31 SES 08 A JS, EMI and Beyond: Planning international curricula in higher education for multilingual and multicultural contexts Part 2
Joint Symposium NW 22 and NW 31 continued from 31 SES 07 A JS
The goal of the European Commission to enable citizens to communicate in two languages other than their mother tongue has provided the impetus for the implementation of multilingual language policies that promote language learning and linguistic diversity at all levels of education. The autonomous province of South Tyrol in northern Italy presents an interesting case for examining the evolution of language policy in education, both at the school level and in teacher training in higher education. Reflecting a complex history of language policies defined by strong political and social tensions, the current school system in South Tyrol is based on the separation of students into monolingual programs (German or Italian) depending on the school setting chosen by families, with the other language attributed the status of a L2. Only the Ladin school system operating in two valleys of the Dolomite region offers a parity model in which instruction time is equally divided between Italian and German. Although other schools in the region have experimented with language immersion models of bi/plurilingual teaching, or with pupil exchanges, no official bi-/multilingual education policy exists in South Tyrol where multilingual education is delivered mainly in monolingual settings (Alber 2012). While seeking to recognize the linguistic and cultural uniqueness of the region and preserve its ‘monolingual habitus’ (Gogolin 1994, 1997), this approach is increasingly at odds with the reality in schools of students with plurilingual repertoires and the challenges of integrating those who have neither German nor Italian as a L1. How then to accommodate ‘linguistic superdiversity’ (Duarte and Gogolin 2013, 2017) in an education system vested in preserving a monolingual habitus? This paper examines how curricula for teacher training at Bolzano have adopted a plurilingual and intercultural approach to help prepare teachers to support diversity within South Tyrolean schools. They complete 30 ECTS in their L2 and participate in an online course on multilingualism and multiculturalism developed with partner institutions (University of Primorska, PH Freiburg, Narva College of the University of Tartu) for an Erasmus+ project. The South Tyrol case raises important questions about how to foster a cohesive society through universal education while simultaneously supporting local and minority languages and cultures to foster inclusion and belonging. It exemplifies the concrete challenge of translating at the local level the ‘united in diversity’ dream of the Commission regarding multilingualism and multiculturalism across borders. Keywords: multilingualism in education, superdiversity in education, ICLHE, teacher training, language policy in border regions.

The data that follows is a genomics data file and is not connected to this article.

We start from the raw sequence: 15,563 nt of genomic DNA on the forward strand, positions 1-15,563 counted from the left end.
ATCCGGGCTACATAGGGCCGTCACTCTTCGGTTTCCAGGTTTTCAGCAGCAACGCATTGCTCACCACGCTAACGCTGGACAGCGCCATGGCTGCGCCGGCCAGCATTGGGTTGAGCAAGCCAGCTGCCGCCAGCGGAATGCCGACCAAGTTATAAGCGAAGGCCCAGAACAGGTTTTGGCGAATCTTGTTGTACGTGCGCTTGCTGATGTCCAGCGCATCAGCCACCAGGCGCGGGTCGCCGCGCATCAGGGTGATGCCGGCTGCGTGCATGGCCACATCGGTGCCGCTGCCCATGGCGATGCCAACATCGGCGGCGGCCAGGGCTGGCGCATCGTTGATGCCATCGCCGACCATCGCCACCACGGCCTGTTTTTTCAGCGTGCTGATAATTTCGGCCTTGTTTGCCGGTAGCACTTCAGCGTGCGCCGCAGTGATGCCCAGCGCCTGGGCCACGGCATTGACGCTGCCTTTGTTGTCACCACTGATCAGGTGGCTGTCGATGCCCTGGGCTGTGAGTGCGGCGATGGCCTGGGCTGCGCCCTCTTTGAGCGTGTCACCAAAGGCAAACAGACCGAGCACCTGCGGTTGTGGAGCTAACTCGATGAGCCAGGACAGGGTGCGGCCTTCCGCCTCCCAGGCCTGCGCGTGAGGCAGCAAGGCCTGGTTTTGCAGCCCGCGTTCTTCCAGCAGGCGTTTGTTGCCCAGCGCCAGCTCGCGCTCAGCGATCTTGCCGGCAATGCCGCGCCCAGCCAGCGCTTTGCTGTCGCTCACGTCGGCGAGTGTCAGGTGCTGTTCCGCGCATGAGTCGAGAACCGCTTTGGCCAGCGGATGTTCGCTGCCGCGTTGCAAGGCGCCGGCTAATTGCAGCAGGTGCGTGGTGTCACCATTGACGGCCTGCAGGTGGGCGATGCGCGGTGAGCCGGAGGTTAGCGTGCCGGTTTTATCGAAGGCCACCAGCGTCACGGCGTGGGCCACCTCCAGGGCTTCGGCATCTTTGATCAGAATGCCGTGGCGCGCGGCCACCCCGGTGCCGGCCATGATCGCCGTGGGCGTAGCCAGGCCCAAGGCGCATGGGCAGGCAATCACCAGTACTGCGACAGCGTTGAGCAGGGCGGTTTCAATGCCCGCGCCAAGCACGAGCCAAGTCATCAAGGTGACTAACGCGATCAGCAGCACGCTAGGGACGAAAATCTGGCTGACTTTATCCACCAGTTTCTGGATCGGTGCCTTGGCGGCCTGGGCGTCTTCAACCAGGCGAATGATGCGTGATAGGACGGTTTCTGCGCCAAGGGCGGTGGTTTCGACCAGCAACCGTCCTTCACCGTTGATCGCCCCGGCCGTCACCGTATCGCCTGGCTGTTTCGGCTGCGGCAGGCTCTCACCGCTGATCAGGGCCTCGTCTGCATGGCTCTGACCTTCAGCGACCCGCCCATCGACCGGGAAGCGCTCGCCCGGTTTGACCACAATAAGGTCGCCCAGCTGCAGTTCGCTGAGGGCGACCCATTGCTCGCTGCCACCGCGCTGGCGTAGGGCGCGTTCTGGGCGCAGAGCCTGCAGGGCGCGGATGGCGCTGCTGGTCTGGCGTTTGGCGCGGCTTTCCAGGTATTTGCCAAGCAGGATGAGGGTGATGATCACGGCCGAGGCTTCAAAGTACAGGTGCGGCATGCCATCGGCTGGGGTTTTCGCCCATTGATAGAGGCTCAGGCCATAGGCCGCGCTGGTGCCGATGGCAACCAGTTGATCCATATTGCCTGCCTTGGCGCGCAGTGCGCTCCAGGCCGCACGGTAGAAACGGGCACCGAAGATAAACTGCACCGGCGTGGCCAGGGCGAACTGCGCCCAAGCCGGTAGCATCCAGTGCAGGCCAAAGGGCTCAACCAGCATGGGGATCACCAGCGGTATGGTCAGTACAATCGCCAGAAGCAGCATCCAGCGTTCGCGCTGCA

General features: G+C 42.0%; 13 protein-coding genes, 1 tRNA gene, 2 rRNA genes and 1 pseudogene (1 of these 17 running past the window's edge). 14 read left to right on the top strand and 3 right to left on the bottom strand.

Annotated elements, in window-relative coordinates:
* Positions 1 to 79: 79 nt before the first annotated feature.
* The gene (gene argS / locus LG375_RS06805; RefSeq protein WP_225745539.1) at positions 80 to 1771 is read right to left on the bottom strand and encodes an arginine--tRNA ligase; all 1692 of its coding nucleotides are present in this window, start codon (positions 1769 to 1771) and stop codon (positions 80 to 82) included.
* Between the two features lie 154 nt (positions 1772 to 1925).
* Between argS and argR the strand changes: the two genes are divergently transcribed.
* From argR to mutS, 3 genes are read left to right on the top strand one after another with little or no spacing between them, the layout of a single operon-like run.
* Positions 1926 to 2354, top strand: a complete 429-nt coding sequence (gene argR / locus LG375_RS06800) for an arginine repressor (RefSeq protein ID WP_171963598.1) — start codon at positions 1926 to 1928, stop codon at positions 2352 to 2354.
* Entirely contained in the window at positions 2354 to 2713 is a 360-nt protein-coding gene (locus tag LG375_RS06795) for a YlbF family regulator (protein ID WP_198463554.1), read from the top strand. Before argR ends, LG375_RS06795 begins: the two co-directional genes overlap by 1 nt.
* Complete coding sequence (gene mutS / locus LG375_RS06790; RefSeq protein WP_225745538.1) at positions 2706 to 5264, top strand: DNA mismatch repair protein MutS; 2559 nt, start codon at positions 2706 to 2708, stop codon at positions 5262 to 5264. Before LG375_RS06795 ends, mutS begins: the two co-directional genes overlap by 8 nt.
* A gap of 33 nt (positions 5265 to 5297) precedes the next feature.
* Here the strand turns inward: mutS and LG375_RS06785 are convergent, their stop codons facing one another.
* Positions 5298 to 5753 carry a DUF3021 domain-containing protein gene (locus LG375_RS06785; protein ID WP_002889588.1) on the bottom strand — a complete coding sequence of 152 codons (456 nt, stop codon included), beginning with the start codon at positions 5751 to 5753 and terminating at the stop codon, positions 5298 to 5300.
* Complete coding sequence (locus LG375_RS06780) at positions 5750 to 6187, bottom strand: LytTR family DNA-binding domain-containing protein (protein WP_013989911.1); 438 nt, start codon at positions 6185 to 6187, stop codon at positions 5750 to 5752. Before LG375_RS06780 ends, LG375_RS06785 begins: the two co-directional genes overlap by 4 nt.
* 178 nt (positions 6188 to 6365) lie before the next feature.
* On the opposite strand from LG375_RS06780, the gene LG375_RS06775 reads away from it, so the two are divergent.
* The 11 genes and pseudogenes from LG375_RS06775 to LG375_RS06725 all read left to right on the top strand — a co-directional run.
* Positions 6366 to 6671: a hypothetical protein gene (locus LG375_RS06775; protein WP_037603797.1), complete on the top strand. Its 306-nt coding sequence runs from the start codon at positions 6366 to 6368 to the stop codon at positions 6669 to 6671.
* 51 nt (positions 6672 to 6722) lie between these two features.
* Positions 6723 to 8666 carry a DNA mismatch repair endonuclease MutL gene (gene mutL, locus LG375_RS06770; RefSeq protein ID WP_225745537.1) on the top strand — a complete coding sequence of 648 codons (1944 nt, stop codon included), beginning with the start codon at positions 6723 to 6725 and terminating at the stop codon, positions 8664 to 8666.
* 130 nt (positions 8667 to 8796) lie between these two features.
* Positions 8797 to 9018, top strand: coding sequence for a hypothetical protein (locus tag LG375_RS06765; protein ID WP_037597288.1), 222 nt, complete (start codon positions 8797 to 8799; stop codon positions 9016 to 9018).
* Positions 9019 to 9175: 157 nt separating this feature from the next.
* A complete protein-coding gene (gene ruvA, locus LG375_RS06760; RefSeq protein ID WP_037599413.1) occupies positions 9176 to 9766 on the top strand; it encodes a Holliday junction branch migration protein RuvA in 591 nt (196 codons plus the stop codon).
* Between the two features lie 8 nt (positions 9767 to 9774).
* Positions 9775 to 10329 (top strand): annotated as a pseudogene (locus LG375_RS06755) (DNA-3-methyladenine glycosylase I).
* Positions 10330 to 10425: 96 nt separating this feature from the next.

Alber, Elizabeth. 2012. “South Tyrol's Education System: Plurilingual Answers for Monolinguistic Spheres?” L'Europe en Formation 1 (363), 399-415. Duarte, Joana and Gogolin, Ingrid. 2013. “Introduction: Linguistic Superdiversity in Educational Institutions”. Linguistic Superdiversity in Urban Areas. Research approaches. Joana Duarte and Ingrid Gogolin (eds.) John Benjamins Publishing Company, 1-24. Gogolin, Ingrid. 1997. “The ‘monolingual habitus’ as the common feature in teaching in the language of the majority in different countries”, Per Linguam: A Journal of Language Learning. 13(2), 38-49. Gogolin, Ingrid. 1994. Der monolinguale Habitus der multilingualen Schule. (2., unveränderte Auflage 2008). Münster/New York: Waxmann-Verlag. Gogolin Ingrid and Duarte Joana. 2017. “Superdiversity, Multilingualism, and Awareness”. Language Awareness and Multilingualism. Cenoz J., Gorter D., May S. (eds.) Encyclopedia of Language and Education (3rd ed.) Springer Cham, 375-390.
00. Central Events (Keynotes, EERA-Panel, EERJ Round Table, Invited Sessions)
Network 1. Continuing Professional Development: Learning for Individuals, Leaders, and Organisations
Network 2. Vocational Education and Training (VETNET)
Network 3. Curriculum Innovation
Network 4. Inclusive Education
Network 5. Children and Youth at Risk and Urban Education
Network 6. Open Learning: Media, Environments and Cultures
Network 7. Social Justice and Intercultural Education
Network 8. Research on Health Education
Network 9. Assessment, Evaluation, Testing and Measurement
Network 10. Teacher Education Research
Network 11. Educational Effectiveness and Quality Assurance
Network 12. LISnet - Library and Information Science Network
Network 13. Philosophy of Education
Network 14. Communities, Families and Schooling in Educational Research
Network 15. Research Partnerships in Education
Network 16. ICT in Education and Training
Network 17. Histories of Education
Network 18. Research in Sport Pedagogy
Network 19. Ethnography
Network 20. Research in Innovative Intercultural Learning Environments
Network 22. Research in Higher Education
Network 23. Policy Studies and Politics of Education
Network 24. Mathematics Education Research
Network 25. Research on Children's Rights in Education
Network 26. Educational Leadership
Network 27. Didactics – Learning and Teaching
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